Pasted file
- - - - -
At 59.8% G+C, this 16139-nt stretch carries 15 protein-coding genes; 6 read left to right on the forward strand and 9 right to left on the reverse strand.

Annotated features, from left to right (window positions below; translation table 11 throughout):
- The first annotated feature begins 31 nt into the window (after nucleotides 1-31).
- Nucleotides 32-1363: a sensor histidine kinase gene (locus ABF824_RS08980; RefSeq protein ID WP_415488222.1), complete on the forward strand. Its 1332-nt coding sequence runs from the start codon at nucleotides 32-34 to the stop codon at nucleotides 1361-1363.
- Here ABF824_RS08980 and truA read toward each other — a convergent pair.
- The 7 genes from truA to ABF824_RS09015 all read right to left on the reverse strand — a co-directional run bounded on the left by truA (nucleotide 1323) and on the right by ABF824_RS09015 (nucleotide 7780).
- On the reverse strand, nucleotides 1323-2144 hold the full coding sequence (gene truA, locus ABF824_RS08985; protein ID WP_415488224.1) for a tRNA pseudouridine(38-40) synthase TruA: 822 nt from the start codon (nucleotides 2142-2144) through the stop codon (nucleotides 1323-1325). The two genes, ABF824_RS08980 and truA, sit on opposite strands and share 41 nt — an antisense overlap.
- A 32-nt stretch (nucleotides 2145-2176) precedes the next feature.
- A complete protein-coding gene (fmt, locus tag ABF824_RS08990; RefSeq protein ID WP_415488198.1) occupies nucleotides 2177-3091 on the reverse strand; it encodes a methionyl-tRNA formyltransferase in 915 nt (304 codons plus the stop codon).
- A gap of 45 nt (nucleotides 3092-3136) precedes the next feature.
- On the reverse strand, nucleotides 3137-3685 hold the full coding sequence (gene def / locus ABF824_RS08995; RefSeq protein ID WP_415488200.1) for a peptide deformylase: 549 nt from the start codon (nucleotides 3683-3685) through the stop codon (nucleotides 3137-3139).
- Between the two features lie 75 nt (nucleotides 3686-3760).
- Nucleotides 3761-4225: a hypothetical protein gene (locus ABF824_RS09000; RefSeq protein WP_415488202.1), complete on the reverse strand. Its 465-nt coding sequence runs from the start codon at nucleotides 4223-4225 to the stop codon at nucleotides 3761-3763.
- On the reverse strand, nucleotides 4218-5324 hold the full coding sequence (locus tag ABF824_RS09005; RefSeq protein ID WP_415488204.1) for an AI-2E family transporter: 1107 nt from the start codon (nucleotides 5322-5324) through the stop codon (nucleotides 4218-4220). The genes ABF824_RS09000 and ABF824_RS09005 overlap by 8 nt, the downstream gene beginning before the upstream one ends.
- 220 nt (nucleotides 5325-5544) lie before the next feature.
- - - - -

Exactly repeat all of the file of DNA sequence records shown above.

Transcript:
At 59.8% G+C, this 16139-nt stretch carries 15 protein-coding genes; 6 read left to right on the forward strand and 9 right to left on the reverse strand.

Annotated features, from left to right (window positions below; translation table 11 throughout):
- The first annotated feature begins 31 nt into the window (after nucleotides 1-31).
- Nucleotides 32-1363: a sensor histidine kinase gene (locus ABF824_RS08980; RefSeq protein ID WP_415488222.1), complete on the forward strand. Its 1332-nt coding sequence runs from the start codon at nucleotides 32-34 to the stop codon at nucleotides 1361-1363.
- Here ABF824_RS08980 and truA read toward each other — a convergent pair.
- The 7 genes from truA to ABF824_RS09015 all read right to left on the reverse strand — a co-directional run bounded on the left by truA (nucleotide 1323) and on the right by ABF824_RS09015 (nucleotide 7780).
- On the reverse strand, nucleotides 1323-2144 hold the full coding sequence (gene truA, locus ABF824_RS08985; protein ID WP_415488224.1) for a tRNA pseudouridine(38-40) synthase TruA: 822 nt from the start codon (nucleotides 2142-2144) through the stop codon (nucleotides 1323-1325). The two genes, ABF824_RS08980 and truA, sit on opposite strands and share 41 nt — an antisense overlap.
- A 32-nt stretch (nucleotides 2145-2176) precedes the next feature.
- A complete protein-coding gene (fmt, locus tag ABF824_RS08990; RefSeq protein ID WP_415488198.1) occupies nucleotides 2177-3091 on the reverse strand; it encodes a methionyl-tRNA formyltransferase in 915 nt (304 codons plus the stop codon).
- A gap of 45 nt (nucleotides 3092-3136) precedes the next feature.
- On the reverse strand, nucleotides 3137-3685 hold the full coding sequence (gene def / locus ABF824_RS08995; RefSeq protein ID WP_415488200.1) for a peptide deformylase: 549 nt from the start codon (nucleotides 3683-3685) through the stop codon (nucleotides 3137-3139).
- Between the two features lie 75 nt (nucleotides 3686-3760).
- Nucleotides 3761-4225: a hypothetical protein gene (locus ABF824_RS09000; RefSeq protein WP_415488202.1), complete on the reverse strand. Its 465-nt coding sequence runs from the start codon at nucleotides 4223-4225 to the stop codon at nucleotides 3761-3763.
- On the reverse strand, nucleotides 4218-5324 hold the full coding sequence (locus tag ABF824_RS09005; RefSeq protein ID WP_415488204.1) for an AI-2E family transporter: 1107 nt from the start codon (nucleotides 5322-5324) through the stop codon (nucleotides 4218-4220). The genes ABF824_RS09000 and ABF824_RS09005 overlap by 8 nt, the downstream gene beginning before the upstream one ends.
- 220 nt (nucleotides 5325-5544) lie before the next feature.